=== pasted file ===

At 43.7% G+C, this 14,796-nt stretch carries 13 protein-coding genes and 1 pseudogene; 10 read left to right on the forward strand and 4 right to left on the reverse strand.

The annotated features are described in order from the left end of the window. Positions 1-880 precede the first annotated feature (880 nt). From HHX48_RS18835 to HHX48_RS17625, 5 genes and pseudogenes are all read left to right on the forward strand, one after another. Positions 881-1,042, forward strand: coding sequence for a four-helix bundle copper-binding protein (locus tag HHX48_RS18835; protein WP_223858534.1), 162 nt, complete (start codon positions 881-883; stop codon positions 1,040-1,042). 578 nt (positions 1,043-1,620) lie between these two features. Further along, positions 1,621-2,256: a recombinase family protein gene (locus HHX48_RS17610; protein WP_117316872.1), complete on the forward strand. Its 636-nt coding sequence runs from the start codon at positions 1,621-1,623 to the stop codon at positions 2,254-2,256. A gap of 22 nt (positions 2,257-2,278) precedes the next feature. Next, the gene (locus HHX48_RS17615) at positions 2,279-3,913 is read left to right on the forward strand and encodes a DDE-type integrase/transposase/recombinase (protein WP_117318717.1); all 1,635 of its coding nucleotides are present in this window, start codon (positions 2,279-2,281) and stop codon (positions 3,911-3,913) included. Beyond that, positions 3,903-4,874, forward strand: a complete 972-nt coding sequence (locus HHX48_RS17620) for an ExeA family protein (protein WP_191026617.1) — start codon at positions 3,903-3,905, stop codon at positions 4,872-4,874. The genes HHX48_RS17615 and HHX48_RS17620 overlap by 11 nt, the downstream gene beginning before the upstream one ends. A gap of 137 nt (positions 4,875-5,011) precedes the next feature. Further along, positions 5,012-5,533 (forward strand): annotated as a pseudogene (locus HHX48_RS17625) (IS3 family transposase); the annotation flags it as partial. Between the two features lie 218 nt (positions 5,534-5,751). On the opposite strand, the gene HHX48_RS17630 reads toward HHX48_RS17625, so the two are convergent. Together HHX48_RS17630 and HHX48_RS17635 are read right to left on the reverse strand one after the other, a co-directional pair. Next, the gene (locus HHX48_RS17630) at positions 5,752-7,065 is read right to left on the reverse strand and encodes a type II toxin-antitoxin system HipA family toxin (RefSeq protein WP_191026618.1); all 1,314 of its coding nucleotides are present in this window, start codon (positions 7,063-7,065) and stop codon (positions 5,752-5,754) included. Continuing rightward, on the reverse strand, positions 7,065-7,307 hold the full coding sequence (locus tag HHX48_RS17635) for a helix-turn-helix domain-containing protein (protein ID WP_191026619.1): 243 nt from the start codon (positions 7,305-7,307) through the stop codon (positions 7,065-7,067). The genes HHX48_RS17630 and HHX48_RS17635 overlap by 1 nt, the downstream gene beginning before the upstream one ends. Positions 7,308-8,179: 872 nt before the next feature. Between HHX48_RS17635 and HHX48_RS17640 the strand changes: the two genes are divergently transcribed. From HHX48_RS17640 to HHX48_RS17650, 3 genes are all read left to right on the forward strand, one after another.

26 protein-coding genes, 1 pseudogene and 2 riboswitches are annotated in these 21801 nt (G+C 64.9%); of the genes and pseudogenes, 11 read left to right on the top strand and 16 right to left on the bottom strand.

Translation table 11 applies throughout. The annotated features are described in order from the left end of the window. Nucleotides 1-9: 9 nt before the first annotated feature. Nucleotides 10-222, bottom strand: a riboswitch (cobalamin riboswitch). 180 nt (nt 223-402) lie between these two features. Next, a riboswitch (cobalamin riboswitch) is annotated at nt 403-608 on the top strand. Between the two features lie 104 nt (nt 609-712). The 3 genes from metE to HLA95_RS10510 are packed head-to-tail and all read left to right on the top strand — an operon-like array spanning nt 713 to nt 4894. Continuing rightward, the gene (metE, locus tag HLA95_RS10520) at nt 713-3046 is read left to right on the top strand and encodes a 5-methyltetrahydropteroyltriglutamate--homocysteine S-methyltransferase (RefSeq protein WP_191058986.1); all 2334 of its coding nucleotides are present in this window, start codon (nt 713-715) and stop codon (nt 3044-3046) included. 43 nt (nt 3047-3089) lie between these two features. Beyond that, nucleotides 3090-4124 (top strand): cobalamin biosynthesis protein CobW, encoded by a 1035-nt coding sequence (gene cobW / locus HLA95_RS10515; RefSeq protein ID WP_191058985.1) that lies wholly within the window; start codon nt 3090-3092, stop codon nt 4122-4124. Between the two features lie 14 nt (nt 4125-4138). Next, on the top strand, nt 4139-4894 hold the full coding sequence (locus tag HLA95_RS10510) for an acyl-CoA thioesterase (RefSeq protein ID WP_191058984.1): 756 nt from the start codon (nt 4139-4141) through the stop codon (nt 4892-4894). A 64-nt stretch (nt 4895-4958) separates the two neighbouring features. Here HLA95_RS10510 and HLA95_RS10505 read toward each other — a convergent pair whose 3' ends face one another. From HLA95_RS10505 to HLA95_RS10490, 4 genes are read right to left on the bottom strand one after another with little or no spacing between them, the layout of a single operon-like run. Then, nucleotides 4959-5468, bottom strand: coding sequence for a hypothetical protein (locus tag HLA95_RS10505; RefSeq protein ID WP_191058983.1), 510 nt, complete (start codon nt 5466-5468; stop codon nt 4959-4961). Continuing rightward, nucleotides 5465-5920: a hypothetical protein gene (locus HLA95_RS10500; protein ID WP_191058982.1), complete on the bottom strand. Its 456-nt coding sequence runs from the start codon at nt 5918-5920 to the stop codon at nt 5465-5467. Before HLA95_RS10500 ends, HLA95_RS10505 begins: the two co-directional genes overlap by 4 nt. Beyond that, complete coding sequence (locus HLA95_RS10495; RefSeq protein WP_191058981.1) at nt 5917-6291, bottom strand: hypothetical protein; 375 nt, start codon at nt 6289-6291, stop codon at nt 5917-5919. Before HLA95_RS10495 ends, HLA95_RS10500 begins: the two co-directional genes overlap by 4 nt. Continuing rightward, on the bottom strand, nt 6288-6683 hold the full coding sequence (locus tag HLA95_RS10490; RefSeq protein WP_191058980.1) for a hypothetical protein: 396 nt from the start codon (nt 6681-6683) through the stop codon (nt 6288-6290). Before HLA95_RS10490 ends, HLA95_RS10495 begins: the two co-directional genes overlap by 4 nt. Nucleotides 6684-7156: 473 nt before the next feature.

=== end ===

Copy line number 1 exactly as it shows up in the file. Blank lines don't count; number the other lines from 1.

At 43.7% G+C, this 14,796-nt stretch carries 13 protein-coding genes and 1 pseudogene; 10 read left to right on the forward strand and 4 right to left on the reverse strand.